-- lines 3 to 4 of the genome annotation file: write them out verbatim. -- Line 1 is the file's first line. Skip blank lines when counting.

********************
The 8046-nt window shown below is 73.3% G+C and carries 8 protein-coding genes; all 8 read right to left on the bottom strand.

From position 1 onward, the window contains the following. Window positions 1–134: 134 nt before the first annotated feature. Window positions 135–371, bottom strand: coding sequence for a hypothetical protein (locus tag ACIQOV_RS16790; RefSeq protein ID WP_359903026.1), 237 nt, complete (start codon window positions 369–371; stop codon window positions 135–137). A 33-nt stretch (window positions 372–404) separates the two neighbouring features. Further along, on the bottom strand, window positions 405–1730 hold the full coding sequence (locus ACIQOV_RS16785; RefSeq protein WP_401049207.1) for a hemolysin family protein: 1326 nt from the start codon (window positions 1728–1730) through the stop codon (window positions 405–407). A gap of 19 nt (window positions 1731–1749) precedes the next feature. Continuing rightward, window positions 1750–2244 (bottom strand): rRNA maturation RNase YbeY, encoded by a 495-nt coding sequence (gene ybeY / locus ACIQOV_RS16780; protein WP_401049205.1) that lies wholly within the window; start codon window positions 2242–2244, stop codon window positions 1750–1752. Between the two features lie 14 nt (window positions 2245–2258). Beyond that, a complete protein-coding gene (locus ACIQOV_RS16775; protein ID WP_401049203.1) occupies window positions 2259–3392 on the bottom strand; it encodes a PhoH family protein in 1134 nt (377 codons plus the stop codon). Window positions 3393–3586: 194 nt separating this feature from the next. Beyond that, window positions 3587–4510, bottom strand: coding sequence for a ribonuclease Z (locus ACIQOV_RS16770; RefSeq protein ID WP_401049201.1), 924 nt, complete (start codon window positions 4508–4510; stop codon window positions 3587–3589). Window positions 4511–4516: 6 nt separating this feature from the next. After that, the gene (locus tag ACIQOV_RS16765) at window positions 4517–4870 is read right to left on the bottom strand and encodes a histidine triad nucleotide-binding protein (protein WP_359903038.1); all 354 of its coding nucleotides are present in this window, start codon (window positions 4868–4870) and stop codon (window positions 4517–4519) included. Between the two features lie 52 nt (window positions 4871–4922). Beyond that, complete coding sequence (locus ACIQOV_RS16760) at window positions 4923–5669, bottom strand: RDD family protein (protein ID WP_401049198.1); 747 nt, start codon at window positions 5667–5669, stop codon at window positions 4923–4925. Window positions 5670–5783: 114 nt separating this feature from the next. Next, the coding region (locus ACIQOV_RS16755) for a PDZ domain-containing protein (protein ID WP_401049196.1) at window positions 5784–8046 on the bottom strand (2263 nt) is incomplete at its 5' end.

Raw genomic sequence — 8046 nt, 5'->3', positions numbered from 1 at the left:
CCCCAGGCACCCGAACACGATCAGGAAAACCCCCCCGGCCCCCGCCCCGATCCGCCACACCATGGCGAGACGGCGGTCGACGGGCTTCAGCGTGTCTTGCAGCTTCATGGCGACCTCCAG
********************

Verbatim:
Raw genomic sequence — 8046 nt, 5'->3', positions numbered from 1 at the left:
CCCCAGGCACCCGAACACGATCAGGAAAACCCCCCCGGCCCCCGCCCCGATCCGCCACACCATGGCGAGACGGCGGTCGACGGGCTTCAGCGTGTCTTGCAGCTTCATGGCGACCTCCAG